Having been in Qatar for three months now, British ex-pat Sarah Whittington (pictured below) is starting to adjust to her new surroundings. She’s had her say for Sportsister on female sport participation in her new home, particularly with regards to running and this year’s Olympics…
For the first time ever, Qatar - the country of 2022 FIFA World Cup fame – is to send women to the Olympics. At least two women, a swimmer and a sprinter, will be representing the tiny Gulf-state after wild card qualification for the London 2012 Games, and more may yet be awarded with the honour.
Swimmer Nada Arkaji and runner Noor al-Malki will be on the medal trail this summer. And even though they are the first, there are plenty more ladies waiting in the wings for sporting glory.
Qatar may be making its money from oil and gas but it’s choosing to invest in sport. Aside from the FIFA World Cup, the country has Olympic host ambitions and is currently bidding for the 2020 Games. Part of this process means making sport more accessible to all, not least its own population.
As a Muslim country it was traditionally quite difficult for women to access sport but thanks to more ladies-only initiatives it’s getting easier and is more accepted. A whole section of the world-leading Academy for Sport Excellence, Aspire, is dedicated to women with plenty of fitness advice and classes for all.
Like many desert countries, where summer heat brings outdoor sports to a halt, exercise has not featured heavily for Qataris in recent years. And with a rapidly westernised diet, diabetes and obesity-related problems are an increasing issue. The authorities are trying to be proactive however with schemes to generate more interest in exercise, especially educating and inspiring kids to stay moving and to make healthy eating choices. Most recently the Emir decreed the second Tuesday in February should be a national holiday for sporting activities. That’s right there’s a day off for you to go to the gym! In reality many of the country’s largest companies organised family orientated exercise schemes.
As a western ex-pat woman based in Qatar it’s fairly accepted that we will participate in exercise, regardless of the heat! And as running is cheap and accessible, this is often the favoured form of activity. Respecting local custom does mean wearing a longer t-shirt and below the knee shorts when out and about, but this is actually no bad thing under a burning sun. The Doha Bay Running Club meets all year round, even in the height of summer, although long runs are cut short, especially during Ramadan. This is when Muslims fast between the hours of sunrise and sunset. In Qatar it’s also unacceptable for non-Muslims to drink water in public during this period. The club has only been in existence for little over a year but already has over 200 members, with around 50 regular women runners – pretty good from an original female membership of one!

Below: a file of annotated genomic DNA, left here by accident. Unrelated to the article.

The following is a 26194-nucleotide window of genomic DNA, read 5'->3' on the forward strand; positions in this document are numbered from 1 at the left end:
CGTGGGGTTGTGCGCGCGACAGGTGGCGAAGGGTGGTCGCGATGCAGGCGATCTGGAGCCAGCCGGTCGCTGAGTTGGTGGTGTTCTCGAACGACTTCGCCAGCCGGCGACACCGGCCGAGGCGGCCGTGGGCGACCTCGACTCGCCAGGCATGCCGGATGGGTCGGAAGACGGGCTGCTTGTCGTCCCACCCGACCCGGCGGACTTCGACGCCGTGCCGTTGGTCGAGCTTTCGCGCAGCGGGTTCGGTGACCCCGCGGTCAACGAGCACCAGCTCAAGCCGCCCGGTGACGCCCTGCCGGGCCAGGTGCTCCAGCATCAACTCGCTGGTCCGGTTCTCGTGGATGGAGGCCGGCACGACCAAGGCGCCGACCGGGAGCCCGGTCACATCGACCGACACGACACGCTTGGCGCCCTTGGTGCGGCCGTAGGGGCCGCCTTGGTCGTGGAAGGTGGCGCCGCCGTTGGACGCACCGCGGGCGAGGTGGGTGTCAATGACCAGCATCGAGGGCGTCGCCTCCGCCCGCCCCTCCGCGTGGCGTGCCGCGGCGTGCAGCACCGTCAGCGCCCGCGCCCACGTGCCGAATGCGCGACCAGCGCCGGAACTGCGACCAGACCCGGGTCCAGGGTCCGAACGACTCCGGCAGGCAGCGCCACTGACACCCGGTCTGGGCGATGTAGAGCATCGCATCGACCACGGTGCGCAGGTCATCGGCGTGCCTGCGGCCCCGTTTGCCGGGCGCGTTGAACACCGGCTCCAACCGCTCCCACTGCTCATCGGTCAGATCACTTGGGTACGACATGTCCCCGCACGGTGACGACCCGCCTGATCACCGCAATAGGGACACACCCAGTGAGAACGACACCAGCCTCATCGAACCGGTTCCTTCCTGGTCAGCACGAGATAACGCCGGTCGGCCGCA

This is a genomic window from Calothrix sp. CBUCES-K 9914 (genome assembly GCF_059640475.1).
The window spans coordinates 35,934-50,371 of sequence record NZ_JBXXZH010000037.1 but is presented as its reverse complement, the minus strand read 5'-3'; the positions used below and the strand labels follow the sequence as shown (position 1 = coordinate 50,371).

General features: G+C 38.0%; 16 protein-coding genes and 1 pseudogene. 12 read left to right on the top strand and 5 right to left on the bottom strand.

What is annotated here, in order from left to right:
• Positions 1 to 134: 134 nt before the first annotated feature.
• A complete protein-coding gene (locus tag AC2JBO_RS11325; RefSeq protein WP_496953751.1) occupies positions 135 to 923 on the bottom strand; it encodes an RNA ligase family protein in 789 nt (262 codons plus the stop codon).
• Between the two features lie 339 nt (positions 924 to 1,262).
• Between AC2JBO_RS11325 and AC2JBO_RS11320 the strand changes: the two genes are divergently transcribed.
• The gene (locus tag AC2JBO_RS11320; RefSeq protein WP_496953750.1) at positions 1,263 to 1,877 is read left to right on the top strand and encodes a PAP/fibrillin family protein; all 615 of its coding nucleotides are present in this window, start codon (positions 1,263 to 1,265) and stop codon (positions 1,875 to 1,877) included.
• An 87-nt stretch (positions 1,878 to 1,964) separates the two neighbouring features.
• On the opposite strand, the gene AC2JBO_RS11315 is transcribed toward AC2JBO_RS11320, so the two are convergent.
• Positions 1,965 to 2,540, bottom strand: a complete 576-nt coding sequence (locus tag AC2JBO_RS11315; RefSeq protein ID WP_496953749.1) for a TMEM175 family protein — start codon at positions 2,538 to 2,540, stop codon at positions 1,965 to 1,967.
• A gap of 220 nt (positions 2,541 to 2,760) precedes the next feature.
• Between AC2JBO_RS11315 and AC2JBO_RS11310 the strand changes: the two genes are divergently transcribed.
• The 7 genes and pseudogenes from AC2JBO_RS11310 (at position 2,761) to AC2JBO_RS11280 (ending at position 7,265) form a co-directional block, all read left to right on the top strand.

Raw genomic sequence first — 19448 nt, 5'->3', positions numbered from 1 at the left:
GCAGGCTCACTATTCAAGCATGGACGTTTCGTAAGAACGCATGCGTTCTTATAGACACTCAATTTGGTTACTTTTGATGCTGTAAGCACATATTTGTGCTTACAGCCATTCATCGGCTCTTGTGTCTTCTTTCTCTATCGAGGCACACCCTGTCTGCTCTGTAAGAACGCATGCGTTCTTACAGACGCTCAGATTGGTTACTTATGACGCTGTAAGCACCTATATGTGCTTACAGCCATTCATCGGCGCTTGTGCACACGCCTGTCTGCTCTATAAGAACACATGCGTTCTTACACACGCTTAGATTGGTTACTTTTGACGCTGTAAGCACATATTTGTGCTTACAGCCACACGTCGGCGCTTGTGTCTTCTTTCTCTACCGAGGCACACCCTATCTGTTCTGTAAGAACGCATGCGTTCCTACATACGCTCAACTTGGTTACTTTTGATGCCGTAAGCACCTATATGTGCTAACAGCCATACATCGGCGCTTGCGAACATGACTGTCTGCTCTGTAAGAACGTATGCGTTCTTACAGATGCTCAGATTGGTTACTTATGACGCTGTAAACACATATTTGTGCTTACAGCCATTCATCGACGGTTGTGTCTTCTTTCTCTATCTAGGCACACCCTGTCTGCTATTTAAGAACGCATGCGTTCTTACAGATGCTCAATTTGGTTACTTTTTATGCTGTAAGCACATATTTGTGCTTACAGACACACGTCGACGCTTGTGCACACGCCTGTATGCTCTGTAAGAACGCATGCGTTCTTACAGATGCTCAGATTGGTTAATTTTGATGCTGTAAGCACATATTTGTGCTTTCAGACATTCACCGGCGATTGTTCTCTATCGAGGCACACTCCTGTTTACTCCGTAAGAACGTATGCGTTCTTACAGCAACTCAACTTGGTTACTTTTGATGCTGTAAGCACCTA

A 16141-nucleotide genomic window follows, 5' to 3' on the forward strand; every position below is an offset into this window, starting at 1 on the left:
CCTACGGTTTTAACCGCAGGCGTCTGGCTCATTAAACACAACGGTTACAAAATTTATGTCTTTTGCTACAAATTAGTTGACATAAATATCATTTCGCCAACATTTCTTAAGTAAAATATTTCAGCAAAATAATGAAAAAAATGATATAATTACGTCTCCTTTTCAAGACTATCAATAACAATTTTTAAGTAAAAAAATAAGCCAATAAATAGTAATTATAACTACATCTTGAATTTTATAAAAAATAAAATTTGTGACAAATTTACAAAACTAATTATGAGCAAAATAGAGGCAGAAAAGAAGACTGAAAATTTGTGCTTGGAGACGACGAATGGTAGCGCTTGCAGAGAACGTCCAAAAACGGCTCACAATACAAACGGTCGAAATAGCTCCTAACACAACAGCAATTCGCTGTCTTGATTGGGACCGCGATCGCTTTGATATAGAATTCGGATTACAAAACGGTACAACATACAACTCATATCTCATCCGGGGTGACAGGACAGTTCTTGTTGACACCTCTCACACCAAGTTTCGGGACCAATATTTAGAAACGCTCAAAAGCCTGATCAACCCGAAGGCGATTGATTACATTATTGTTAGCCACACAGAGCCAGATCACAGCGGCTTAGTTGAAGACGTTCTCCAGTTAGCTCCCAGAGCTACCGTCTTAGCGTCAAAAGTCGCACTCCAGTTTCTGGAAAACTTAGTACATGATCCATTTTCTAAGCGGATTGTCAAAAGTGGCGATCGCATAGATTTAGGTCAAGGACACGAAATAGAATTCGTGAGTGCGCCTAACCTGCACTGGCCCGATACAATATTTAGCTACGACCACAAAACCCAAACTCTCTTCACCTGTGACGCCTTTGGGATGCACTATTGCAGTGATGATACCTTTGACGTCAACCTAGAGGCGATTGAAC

Being a desert country, the place isn’t exactly designed with pedestrians in mind. Roads are planned to get cars as close to buildings as possible so that, in the 50 degree Celcius plus heat in the summer, it’s easy to move between air-conditioned car and destination. Pavement space is therefore limited so you have to run on the road. This is also the land of the 4X4, where London’s Chelsea tractors look small against the sand dune bashing vehicles driven here. As a runner it can be tricky and you have to be cautious. Running in a group is definitely safer and perhaps why the Doha Bay Running Club’s long Friday morning run at 5.30am is so popular. Yes, that’s 5.30am! There’s no lie-in if you want to run. The early start avoids some of the summer’s heat, before the sun gets too high in the sky, and as Friday is the holy day the roads are quieter.
There’s still an issue sourcing ladies’ sports clothing in Qatar, however. Wide-legged yoga trousers are pretty easy to find, as are crop tops and swimming costumes, but it’s impossible to find sports bras, women’s compression clothing and many brands of running shoe. This can be solved by a flight to Dubai or stocking up on trips home. Some web suppliers will now also ship to the country.
Competitive running is still rare and there isn’t the option to race every weekend, indeed, most races entail a flight to another country! This does however mean there’s a large supportive club contingent at all races, with us girls ganging together to encourage each other round. Our results tend to reflect this too, with many new challenges undertaken and PBs set.
Qatar’s motto is ‘anything is possible’ so with this in mind, the world had better watch out for the Olympic bound ladies – they are ready to win!
Sarah Whittington, Sportsister
The Women’s Sports Magazine
Sarah Whittington is a journalist and CYQ Level 3 Personal Trainer, currently residing in Qatar. She has completed numerous half marathons and several marathons.
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